Mar 31 2013

Shark trading restrictions a huge boost for scuba diving in UAE and Oman

Shark trading restrictions a huge boost for scuba diving in UAE and Oman
A recent decision to restrict the trade of several shark species will bring huge benefits to the scuba diving industry in both the UAE and Oman, according to a leading diving school owner.

Christophe Chellapermal, owner of Nomad Ocean Adventures in Dibba, says new permits required in both countries to export fins of oceanic whitetip sharks and three species of hammerheads will lead to a revival in local shark numbers within just 12 months.

The new restrictions in the Gulf follow a landmark agreement made this month by the Convention on International Trade in Endangered Species (CITES).

Greater shark numbers in local waters would lead to more sightings of the predators - a huge draw for the global scuba diving community and a driver of tourist numbers.

"Seeing a shark is one of the biggest thrills you could have as a scuba diver," Mr Chellapermal said.

"Having guaranteed shark sightings in these waters would be a huge attraction for divers both locally and internationally. This in turn would bring higher numbers of diving tourists to Oman and the UAE."

The 33-year-old runs Nomad Ocean Adventures diving school, which is just across the UAE border into Oman.

He has witnessed a dramatic fall in sightings of whitetips and hammerheads in Omani waters since diving as a 12-year-old and founding Nomad in 2004.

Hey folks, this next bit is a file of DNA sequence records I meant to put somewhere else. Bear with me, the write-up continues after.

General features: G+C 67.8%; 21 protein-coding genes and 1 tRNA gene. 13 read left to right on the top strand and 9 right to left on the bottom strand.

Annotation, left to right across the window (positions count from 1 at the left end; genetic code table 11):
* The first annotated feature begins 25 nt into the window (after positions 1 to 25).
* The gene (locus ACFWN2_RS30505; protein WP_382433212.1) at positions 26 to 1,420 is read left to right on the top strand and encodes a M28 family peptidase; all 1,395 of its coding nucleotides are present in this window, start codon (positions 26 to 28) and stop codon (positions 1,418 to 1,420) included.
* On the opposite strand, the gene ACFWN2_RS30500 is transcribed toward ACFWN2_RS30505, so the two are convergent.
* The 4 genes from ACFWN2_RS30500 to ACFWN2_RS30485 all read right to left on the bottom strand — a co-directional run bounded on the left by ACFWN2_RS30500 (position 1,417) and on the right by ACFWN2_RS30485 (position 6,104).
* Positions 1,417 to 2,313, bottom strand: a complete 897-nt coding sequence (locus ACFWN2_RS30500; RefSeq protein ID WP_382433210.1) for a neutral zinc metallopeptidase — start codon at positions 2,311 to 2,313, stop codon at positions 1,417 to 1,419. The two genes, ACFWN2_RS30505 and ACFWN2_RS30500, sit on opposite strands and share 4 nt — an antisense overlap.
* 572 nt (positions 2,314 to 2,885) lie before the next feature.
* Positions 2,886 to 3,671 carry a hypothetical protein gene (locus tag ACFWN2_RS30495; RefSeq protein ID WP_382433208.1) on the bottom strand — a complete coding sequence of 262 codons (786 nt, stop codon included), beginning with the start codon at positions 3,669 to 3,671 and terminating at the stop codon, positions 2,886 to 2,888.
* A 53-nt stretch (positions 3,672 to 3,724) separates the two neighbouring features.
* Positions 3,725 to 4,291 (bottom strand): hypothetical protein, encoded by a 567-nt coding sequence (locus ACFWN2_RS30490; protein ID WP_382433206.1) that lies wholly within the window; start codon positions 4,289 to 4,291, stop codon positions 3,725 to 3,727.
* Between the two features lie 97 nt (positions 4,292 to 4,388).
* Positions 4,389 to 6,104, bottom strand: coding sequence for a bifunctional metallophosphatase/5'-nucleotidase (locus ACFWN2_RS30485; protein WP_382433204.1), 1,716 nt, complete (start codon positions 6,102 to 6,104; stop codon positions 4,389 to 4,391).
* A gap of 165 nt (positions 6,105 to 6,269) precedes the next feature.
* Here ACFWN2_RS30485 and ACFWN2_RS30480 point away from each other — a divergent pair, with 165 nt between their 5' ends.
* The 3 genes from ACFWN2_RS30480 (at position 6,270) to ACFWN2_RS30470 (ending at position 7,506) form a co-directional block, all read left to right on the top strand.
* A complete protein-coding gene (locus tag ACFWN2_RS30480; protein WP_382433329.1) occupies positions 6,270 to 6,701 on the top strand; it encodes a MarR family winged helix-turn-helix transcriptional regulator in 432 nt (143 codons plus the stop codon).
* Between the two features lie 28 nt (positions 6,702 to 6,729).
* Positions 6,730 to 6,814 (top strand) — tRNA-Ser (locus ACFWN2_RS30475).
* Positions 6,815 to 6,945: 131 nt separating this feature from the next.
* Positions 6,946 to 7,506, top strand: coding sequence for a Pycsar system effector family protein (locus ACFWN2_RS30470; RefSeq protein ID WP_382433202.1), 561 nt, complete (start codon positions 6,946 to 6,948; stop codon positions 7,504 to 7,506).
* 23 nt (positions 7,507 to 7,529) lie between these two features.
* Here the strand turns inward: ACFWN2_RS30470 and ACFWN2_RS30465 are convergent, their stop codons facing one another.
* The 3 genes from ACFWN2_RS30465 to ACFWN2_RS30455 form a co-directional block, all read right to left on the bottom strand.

The creatures are fished to meet Chinese demand for their fins and for an oil extracted from their liver, which is used locally as a sealant on wooden dhows. A hammerhead shark is typically sold locally for Dh3,000-Dh6,000.

"When I was a kid we used to often see oceanic whitetips when we were diving, and even from the beaches in Dubai. But nowadays it's almost mission impossible," he added.

"This month I saw a fin of a three metre shark and another underwater at 20m - it was the first time I'd seen sharks since December."

Of greatest concern is that many sharks caught locally are babies. Sharks are slow to mature and have few offspring, making them vulnerable to overfishing.

Mr Chellapermal predicts that the CITES move and possible creation of fishing-free areas in local waters would lead to a noticeable revival in shark numbers within 12 months and a return to naturally-occurring population numbers within 5 years.

With the international diving community already viewing Oman and the UAE as safer alternatives to diving holidays in Egypt, the added attraction of guaranteed shark viewing could provide an added boom for the local dive industry.

"Egypt has always been the biggest dive destination in the region, but the instability there is causing people to look for new opportunities," said Mr Chellapermal.

"Divers in Europe are looking for destinations closer to them than South East Asia that can provide amazing diving. Five years ago, all my guests were from the UAE. Now I'm getting a lot of groups - sometimes up to 35 people - from Europe."

For more information on of Nomad Ocean Adventures visit www.discovernomad.com


For further information, please contact,
Haydn Galloway
PR and Media Relations Manager
m: 00971 (0)52 8500865
e: haydngalloway@sevenmedia.ae

© Press Release 2013

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